Ecosemiotics

From Wikipedia, the free encyclopedia
Jump to navigation Jump to search

Ecosemiotics is a branch of semiotics in its intersection with human ecology that studies the sign relations established by culture, which deal with other living beings, communities, and landscapes.[1]

The field was initiated by Winfried Nöth and Kalevi Kull.[2]

The central focus of ecosemiotics concerns the role of concepts (sign-based models people have) in designing and changing the environment. Ecosemiotics includes (or largely overlaps) with semiotics of landscape.[3]

See also[edit]

Literature[edit]

  • Nöth, Winfried 1998. Ecosemiotics. Sign Systems Studies 26: 332–343.
  • Kull, Kalevi 1998. Semiotic ecology: Different natures in the semiosphere. Sign Systems Studies 26: 344–371.[1]
  • Maran, Timo; Kull, Kalevi 2014. Ecosemiotics: main principles and current developments. Geografiska Annaler: Series B, Human Geography 96(1): 41–50.[2]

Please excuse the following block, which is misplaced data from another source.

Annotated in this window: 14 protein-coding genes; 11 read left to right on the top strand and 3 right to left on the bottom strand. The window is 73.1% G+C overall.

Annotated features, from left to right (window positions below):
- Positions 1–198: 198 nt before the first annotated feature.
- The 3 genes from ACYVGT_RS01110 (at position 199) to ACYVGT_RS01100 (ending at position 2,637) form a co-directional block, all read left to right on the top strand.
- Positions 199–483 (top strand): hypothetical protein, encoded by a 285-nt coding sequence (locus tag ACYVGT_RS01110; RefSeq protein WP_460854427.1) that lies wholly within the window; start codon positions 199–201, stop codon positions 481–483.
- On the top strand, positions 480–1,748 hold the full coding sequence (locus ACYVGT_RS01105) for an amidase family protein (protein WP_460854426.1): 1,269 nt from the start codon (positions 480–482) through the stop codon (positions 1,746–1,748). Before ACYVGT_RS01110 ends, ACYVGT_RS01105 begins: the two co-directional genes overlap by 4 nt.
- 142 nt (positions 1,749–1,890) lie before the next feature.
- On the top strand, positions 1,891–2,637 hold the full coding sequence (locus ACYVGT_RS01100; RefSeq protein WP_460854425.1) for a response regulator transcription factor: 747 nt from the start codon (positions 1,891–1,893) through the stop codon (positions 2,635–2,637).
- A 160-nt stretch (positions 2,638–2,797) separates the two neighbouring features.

References[edit]

  1. ^ Farina, Almo; Santolini, Riccardo; Pagliaro, Giacomo; Scozzafava, Silvia; Schipani, Ileana 2005. Ecosemiotics: A new field of competence for ecology to overcome the frontier between environmental complexity and human culture in the Mediterranean. Israel Journal of Plant Sciences 53(3/4): 167–175.
  2. ^ *Maran, Timo 2007. Towards an integrated methodology of ecosemiotics: The concept of nature-text. Sign Systems Studies 35(1/2): 269–294.
  3. ^ Lindström, Kati; Kull, Kalevi; Palang, Hannes 2014. Landscape semiotics: Contribution to culture theory. In: Lang, Valter; Kull, Kalevi (eds.), Estonian Approaches to Culture Theory. Tartu: University of Tartu Press, 110–132.

External links[edit]